Buying or Selling a Home/QUESTION PROPERTY LINES


QUESTION: Lizz Hi hopefully you can help me, its in regards to properyy lines.   My mom lives in NY, she is Elderly.      New neighbors moved in next store and cut out a piece of property for patking.  My question is if I get a survivor and find they have encroched on her property, what can be done. Also they have the house up for sale.  Can my mom get a lawyer for sale and theft of her property, how would you handle this. Thanks for your help, Ken

Sorry for the delay in responding.  Real estate has been really busy this week, and this is the first opportunity Iíve had to send you a detailed response.

If you determine that your Momís new neighbors have encroached on her property, you can force them to restore the property to its original condition, but Court action may be required if the neighbors do not voluntarily agree to do this.

The way to determine if there is an existing encroachment is by having a survey done.

If your Mom does not have a current survey and plat, you can first check with either the RMC (Register of Mesne Conveyances) or the Clerk of Court for the county in which your Momís property is located and determine if there is one recorded.  

You might also want to see if you can locate a survey for your Momís neighborís property.  If they recently purchased, itís very possible they had a survey done which might be recorded at the RMC or Clerkís Office.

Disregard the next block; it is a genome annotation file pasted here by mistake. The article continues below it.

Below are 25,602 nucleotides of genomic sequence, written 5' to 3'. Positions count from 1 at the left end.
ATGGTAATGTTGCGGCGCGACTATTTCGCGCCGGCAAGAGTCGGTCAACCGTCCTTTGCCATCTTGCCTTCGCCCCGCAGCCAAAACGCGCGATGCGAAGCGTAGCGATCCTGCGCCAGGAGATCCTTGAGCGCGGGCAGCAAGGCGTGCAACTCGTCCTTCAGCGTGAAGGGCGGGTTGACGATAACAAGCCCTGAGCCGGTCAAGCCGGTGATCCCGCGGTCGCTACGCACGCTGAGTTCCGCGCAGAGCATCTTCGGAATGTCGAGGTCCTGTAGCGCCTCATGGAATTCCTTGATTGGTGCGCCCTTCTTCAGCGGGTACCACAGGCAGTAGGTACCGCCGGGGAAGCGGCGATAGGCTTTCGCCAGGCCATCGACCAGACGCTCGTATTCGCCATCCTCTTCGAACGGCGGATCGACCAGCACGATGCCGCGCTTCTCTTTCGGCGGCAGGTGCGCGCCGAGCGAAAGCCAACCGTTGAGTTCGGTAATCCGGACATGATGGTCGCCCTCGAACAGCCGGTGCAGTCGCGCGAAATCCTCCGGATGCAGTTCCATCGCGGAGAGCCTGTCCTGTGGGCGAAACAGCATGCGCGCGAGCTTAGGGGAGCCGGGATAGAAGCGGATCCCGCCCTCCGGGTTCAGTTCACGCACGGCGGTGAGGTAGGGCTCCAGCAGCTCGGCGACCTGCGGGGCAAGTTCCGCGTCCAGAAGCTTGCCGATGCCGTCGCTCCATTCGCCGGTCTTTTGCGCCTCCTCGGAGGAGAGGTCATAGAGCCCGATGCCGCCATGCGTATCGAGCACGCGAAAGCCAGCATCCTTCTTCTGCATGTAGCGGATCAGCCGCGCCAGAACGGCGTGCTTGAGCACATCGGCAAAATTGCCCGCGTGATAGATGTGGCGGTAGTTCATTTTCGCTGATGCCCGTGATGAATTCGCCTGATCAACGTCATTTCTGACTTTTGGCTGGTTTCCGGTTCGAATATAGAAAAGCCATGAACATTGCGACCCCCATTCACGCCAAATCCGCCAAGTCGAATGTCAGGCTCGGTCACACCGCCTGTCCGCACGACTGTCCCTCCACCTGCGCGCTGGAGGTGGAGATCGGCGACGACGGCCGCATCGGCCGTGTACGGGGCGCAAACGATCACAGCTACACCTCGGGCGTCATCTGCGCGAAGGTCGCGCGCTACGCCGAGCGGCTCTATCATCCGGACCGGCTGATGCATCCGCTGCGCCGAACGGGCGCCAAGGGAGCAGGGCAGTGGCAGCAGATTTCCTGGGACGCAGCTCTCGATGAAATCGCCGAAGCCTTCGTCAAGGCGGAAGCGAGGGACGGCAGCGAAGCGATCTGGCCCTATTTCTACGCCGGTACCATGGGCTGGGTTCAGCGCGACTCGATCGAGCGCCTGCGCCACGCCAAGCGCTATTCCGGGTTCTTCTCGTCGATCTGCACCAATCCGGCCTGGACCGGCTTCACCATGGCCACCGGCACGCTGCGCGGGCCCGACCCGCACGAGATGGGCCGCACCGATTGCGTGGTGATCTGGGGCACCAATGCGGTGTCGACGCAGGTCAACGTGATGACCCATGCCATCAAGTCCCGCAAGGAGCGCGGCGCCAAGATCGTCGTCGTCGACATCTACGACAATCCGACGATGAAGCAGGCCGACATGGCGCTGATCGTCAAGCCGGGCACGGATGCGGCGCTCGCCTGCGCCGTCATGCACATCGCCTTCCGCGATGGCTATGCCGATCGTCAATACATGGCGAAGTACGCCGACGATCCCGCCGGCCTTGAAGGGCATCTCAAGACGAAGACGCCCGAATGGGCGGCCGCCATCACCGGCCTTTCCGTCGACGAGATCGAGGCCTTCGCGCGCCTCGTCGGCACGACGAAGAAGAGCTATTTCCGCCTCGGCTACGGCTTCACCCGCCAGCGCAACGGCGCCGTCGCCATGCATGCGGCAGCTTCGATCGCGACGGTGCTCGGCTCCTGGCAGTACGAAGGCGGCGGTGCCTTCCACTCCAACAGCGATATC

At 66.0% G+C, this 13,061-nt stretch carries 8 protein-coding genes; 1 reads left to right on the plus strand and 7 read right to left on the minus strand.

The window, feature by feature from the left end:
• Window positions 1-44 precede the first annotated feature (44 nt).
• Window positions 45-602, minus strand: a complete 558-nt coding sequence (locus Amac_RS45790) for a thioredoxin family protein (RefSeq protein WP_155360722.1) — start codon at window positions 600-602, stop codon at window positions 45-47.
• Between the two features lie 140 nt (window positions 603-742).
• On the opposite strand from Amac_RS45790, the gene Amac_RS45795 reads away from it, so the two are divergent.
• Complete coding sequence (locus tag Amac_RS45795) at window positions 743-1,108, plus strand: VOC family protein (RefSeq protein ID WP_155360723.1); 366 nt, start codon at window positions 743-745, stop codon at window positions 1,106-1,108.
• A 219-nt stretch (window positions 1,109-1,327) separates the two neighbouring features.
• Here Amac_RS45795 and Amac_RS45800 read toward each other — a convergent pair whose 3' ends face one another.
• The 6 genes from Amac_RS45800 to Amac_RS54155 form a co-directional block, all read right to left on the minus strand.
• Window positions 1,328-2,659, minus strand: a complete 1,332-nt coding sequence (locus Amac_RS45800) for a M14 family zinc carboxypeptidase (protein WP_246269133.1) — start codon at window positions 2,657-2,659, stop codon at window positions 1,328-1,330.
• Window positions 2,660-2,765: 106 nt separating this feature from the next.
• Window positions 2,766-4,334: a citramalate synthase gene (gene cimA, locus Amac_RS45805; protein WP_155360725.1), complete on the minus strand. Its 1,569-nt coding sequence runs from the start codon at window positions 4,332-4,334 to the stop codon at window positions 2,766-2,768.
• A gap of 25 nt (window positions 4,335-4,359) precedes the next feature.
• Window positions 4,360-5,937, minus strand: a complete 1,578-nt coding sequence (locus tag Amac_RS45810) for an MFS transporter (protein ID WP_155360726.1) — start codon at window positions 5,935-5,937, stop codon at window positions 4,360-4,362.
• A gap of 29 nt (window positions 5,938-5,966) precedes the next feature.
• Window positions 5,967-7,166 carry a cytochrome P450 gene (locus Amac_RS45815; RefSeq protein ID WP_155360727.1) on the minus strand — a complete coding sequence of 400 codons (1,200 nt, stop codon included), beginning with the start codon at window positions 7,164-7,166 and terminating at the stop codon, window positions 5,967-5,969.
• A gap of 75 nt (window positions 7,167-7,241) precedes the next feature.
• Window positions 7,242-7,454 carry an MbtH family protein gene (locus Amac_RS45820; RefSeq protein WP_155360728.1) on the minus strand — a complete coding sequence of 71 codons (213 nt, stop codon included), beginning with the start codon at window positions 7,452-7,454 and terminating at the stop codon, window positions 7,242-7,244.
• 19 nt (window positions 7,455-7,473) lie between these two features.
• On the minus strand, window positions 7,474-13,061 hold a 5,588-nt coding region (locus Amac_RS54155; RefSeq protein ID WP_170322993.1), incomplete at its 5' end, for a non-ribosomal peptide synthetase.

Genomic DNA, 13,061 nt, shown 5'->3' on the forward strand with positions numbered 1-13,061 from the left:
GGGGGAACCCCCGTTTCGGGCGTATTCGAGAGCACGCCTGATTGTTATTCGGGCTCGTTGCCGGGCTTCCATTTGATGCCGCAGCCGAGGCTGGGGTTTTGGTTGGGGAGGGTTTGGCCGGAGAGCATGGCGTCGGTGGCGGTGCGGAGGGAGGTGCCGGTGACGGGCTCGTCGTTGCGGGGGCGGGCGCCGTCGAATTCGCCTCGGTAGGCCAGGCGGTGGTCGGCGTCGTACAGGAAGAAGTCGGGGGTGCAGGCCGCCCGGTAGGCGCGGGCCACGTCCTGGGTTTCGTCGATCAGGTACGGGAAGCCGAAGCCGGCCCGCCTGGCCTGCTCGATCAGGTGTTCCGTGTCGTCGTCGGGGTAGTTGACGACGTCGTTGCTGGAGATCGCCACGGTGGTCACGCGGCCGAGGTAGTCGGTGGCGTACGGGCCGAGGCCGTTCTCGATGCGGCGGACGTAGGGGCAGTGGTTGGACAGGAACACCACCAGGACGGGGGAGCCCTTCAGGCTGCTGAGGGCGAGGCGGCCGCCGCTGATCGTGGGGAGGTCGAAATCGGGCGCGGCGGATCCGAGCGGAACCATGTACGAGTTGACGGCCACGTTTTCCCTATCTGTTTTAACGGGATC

If you are not familiar with how to research plats at the RMC or Clerkís Office, there are employees in these offices who should gladly help you locate what you want and make copies for you, for a nominal charge for the copies only.  You will need the property address, ownerís name, and a tax identifying number if possible.  If you do not have tax identifying numbers, donít worry, this can also be obtained at either the RMC or Clerkís Office.

If your Mom does not have a current survey and plat and there is none recorded of record you can use, I suggest you contact a surveyor and have one done on her property, asking the surveyor to place a number of stakes along the side line in question and ďstringĒ the line.  Be sure and take photos on the day the survey is done, documenting the actual property line.  This way, you will have accurate photos in case someone should move the stakes later.

If the survey reveals that the neighbor has encroached on your Momís property, then I would suggest next having your Mom send a Certified Letter to the neighbor (with a return receipt requested), giving Notice to the neighbor that they have encroached; attach a copy of any supporting survey and plat; and request that your Momís property restored to its original condition within a reasonable period of time.

If you need help with a letter, you may want to contact an attorney to send this out for you so that any time period for a response and corrective action by the neighbors complies with NY law.

As information for you, unless sold or otherwise deeded away, property lines and their associated legal description do not change.  The legal description of your Momís property can be traced back to previous owners, and the property lines and legal description should generally always be the same.  (Legal descriptions are taken from the plat done by the surveyor.)